I’m a bit sad that I watched this one on my own. Mostly because it’s such a hysterically weird experience that I felt like I was going insane, but also because I wanted to share that insanity with others.
This deeply cynical and bafflingly inept E.T. ripoff comes courtesy of Spanish schlockmeister Juan Piquer Simon, and true to its origins, it defies any human explanation. The whole thing feels like an exercise of extra-terrestrials attempting to behave like humans, and the indescribable plot must be the result of a drunken night of Madlibs.
Everything about it feels wrong in some way. The pacing is either too slow or too fast, nobody speaks in a way that feels remotely human, there are brief asides that come out of nowhere, and it feels like a passion project for someone who never experienced a human emotion before.
Needless to say, I loved it. I think you will too. Bring your friends, and don’t tell them anything about what they’re about to see.
Hostile Dimensions – ★★★
A micro-budget film with big high-concept ideas, Hostile Dimensions suffers from an unexpected overinflation of multiverse films flooding the screens, and a runtime that’s far too long for the story it’s telling.
After a vloggger disappears through an inexplicable door standing in an abandoned locale, two bloggers decide to find out what exactly happened - and how does this door work in the first place. After getting their hands on the mysterious entryway, they begin to document their experiments with a power they don’t understand, and it isn’t long before things go from strange to terrifying.
The setup is a good one and the game cast sells the thrill and terror of the unknown expertly. But Hostile Dimensions takes too long to get going, and then stalls for another stretch as it tries to explain itself when it really doesn’t need to.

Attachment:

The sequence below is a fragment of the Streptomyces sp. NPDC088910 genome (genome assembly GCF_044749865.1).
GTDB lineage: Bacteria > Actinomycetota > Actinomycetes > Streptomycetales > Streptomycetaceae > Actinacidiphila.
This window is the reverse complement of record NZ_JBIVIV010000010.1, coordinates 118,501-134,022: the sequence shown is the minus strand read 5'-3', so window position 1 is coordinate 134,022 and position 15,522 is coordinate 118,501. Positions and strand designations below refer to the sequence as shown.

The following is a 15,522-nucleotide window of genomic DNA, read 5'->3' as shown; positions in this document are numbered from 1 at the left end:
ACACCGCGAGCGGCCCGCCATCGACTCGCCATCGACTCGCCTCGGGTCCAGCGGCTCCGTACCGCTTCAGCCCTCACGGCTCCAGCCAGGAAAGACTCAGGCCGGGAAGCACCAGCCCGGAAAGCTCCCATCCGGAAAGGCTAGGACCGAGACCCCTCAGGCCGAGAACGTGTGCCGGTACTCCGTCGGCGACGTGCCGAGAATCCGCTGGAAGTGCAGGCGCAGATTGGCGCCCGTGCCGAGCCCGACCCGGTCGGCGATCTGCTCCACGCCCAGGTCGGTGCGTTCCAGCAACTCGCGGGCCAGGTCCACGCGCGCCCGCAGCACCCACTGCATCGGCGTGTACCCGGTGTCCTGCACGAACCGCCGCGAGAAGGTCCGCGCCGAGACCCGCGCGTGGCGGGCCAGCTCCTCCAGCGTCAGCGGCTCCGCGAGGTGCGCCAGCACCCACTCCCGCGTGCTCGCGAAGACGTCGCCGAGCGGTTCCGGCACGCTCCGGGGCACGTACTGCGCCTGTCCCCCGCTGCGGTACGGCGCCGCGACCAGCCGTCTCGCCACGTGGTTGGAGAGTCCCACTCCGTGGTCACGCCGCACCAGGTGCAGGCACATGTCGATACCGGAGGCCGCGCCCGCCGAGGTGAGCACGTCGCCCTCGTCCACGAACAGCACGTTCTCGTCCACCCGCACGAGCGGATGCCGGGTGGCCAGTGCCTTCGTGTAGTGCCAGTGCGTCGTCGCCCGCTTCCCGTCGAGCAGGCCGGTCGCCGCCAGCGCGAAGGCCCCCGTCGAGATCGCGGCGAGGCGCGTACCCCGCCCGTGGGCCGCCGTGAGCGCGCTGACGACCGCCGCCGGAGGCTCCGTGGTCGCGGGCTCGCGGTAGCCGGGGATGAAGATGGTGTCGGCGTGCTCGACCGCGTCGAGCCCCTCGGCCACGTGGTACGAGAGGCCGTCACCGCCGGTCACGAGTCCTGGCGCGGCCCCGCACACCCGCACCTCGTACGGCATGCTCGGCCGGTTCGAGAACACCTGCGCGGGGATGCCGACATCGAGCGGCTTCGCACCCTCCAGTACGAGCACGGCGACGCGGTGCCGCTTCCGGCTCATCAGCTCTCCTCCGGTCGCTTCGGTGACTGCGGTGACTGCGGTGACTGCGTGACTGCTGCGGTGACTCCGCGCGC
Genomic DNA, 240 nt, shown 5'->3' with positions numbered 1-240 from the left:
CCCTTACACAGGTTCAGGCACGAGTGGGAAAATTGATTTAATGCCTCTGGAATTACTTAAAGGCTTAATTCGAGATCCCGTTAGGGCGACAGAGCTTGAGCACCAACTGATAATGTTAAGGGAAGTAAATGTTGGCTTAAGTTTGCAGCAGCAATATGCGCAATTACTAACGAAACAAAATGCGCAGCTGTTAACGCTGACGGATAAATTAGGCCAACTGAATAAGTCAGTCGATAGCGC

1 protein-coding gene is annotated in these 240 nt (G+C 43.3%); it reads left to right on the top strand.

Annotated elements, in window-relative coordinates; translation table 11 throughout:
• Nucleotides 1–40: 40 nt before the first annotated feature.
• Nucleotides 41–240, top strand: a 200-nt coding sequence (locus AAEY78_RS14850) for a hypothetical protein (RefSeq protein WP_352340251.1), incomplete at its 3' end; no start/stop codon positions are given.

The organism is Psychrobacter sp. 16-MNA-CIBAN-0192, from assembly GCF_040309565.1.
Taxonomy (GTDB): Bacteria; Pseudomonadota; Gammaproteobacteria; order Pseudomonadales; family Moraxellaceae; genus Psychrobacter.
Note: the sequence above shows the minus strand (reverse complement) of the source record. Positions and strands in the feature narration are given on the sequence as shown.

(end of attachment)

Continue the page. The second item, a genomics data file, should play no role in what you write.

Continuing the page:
This is also a found footage story, so you’ll have to go along with people filming things even when it doesn’t make sense to. Some moments feel too artificial with their staging because of it. But then there are singular bits, like a chase through multiple dimensions, that showcase the tremendous promise this idea and presentation hold.
Hostile Dimensions would work better as a short film, but even its current form, I think it’s worth your time simply for the experience and the potential.
When it goes with its own haphazard logic and lets the cast explore the unknowable mystery of time and space, it’s a tremendously fun romp. A few of the opened doors reduced me to hysterics, which is more than I can say for many other box office monstrosities dealing with similar topics.
And if you can point me another time traveling, multiverse-hopping film with a threat of panda death, I’ll be glad to see it. At its best, Hostile Dimensions is unlike anything else out there, and a fantastic calling card for its cast and crew. I’ll be thrilled to see anything they make next.